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KEMP BLASTS ABANDONMENT OF DOLE

Jack F. Kemp scolded fellow Republicans on Sunday for appearing to abandon Bob Dole in his "moment of need" to focus instead on keeping control of Congress.

The comments came a day before the GOP, according to sources, planned to begin a multimillion-dollar television advertising blitz whose prime message was keeping Republicans in control of the House. The ad doesn't mention Dole.

With Election Day looming and Dole still well behind President Clinton in the polls, Kemp also made another plea to Reform Party candidate Ross Perot to drop out and throw his support to Dole.

"Ross, I beg you. You should be supporting the one man who can bring about these reforms in America," Kemp said on CBS' "Face the Nation."

Perot, who last week rebuffed a direct endorsement overture from the Dole campaign, appeared to buoy Dole by saying on NBC's "Meet the Press" Sunday "if you were limited" to choosing between Dole and President Clinton, "I think every American would pick (Dole)." But Perot also insisted he is in the race to stay.

Perot, whose standing in the polls is about 6 percent, criticized the Clinton administration for what he said were ethical lapses, saying they could turn into "Watergate II" and divert attention from running the nation.

Campaigning Sunday in California, Dole called Perot's remarks "positive."

Attacking Clinton, Dole said: "It's the animal house, it's no longer the White House. . . . I can't believe any thinking American -- except the real partisans -- want four more years of this."

In an all-out bid for California's 54 electoral votes -- one-fifth of the 270 needed to win the election -- Dole was spending nearly four days in the Golden State and hoped to return for an election-eve blitz, according to his campaign.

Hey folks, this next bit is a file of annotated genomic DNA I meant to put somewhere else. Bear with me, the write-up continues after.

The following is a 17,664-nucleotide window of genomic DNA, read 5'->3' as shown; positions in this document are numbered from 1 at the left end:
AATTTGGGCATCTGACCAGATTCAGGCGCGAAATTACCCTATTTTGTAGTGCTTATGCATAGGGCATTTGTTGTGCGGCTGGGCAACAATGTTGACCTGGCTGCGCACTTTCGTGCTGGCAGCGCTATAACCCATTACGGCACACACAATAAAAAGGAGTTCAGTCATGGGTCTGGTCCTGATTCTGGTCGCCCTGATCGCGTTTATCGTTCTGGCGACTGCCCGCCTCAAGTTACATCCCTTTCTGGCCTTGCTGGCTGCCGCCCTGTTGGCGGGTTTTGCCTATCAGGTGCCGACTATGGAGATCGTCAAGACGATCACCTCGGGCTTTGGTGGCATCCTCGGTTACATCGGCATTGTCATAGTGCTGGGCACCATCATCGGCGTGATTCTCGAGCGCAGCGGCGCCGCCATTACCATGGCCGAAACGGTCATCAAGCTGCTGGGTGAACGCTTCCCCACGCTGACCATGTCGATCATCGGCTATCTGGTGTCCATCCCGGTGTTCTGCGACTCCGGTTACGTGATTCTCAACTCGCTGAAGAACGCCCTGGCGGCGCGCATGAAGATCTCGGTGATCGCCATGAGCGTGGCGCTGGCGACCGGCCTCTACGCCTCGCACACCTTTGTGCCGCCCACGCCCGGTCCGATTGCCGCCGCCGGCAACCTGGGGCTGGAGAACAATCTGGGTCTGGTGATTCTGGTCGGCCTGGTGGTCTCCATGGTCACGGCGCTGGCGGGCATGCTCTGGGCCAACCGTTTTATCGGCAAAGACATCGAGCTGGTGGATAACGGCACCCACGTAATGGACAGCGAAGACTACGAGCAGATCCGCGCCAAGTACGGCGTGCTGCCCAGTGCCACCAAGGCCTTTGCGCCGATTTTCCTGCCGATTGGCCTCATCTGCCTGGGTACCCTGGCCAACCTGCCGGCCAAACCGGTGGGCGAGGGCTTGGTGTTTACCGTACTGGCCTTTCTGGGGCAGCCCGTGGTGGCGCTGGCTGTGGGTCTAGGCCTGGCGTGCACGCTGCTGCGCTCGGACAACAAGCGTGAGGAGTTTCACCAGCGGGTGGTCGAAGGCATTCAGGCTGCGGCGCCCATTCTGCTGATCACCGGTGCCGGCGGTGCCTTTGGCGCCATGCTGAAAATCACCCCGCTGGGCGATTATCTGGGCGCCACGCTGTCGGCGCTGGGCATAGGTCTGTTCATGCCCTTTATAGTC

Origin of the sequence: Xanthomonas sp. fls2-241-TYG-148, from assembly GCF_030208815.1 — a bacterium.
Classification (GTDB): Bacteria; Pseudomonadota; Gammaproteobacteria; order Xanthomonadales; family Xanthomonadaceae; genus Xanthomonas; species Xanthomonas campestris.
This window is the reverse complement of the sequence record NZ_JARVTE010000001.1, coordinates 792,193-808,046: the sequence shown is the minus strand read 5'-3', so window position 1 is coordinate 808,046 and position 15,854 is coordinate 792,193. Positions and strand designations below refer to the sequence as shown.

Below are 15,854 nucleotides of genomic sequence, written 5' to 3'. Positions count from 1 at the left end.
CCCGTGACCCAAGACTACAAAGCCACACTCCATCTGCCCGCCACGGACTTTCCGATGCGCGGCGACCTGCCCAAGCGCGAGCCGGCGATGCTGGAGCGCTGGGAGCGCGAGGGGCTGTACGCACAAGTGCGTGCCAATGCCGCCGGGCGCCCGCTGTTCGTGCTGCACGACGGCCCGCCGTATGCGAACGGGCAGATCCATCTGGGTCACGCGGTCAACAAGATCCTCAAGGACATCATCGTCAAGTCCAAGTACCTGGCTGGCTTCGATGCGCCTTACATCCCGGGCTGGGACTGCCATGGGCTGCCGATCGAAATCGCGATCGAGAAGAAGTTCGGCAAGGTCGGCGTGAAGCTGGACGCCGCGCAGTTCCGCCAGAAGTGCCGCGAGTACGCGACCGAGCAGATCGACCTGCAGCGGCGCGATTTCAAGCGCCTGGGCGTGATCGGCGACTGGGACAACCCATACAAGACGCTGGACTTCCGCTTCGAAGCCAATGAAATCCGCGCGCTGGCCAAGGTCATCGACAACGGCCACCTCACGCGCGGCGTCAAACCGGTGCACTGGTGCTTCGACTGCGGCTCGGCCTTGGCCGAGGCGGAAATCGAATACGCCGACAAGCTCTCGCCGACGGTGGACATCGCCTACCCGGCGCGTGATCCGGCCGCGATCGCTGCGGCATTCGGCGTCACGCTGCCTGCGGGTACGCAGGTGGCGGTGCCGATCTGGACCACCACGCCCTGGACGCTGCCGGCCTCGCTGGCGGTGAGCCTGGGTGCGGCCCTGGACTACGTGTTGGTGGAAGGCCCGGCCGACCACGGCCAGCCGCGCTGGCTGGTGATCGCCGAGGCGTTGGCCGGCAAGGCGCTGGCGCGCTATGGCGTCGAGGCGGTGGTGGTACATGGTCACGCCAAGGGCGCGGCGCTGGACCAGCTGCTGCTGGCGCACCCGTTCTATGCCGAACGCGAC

Opinion polls show Dole from 8 to 20 percentage points behind Clinton in California.

Opening a campaign swing through three Midwestern states, Clinton announced that the deficit for the fiscal year that ended Sept. 30 was $107.3 billion. The White House said the drop resulted largely from a economy stronger than the administration had projected.

Republicans claimed their work had brought the deficit down.

"This is a huge credit to the common-sense Republican Congress, which fought for spending constraints," said Haley Barbour, Republican Party chairman.

Sunday, Clinton announced a $30 million spending increase for research into the genetic basis of breast cancer, a disease that killed his mother.

"Nothing is more devastating to a family's strength than when someone is diagnosed with a life-threating disease like cancer. . . . I know about this from my own family's experience," Clinton said.

Kemp, for his part, expressed "disappointment with some of my Republican establishment friends," calling it disheartening "to hear that some Republicans would run away at this moment of need for a man who has been a hero his whole career."

GOP sources, meanwhile, told the Los Angeles Times that the Republican Party will start airing new television ads today in 50 congressional districts calling on voters to support Republican House candidates to avoid giving the president and "liberal special interests" a "blank check" in the new Congress.

The ad never mentions Clinton or Dole, according to the sources, but carries the implicit message that a re-elected Clinton could return to the policies of his first two years in office -- when Democrats controlled Congress -- unless Republicans maintain their control of the House to keep him in check.

The National Republican Congressional Committee, which oversees the campaigns of Republican House candidates, plans to spend $3 million to $4 million on the new ad, according to sources.

The ad is the most direct acknowledgment by party officials that Dole appears likely to lose and that preserving Republican majorities in Congress has become the party's top priority.

But in deference to Dole -- and in an effort not to demoralize Republican voters and, thereby, dampen GOP turnout on Nov. 5 -- the ad's message about Dole's dim prospects is more implicit than explicit, while the attack on special interests follows a strategy the National Republican Congressional Committee has pursued in the final weeks of the campaign, sources said.

But GOP leaders appearing Sunday on television news programs insisted Dole still could win.

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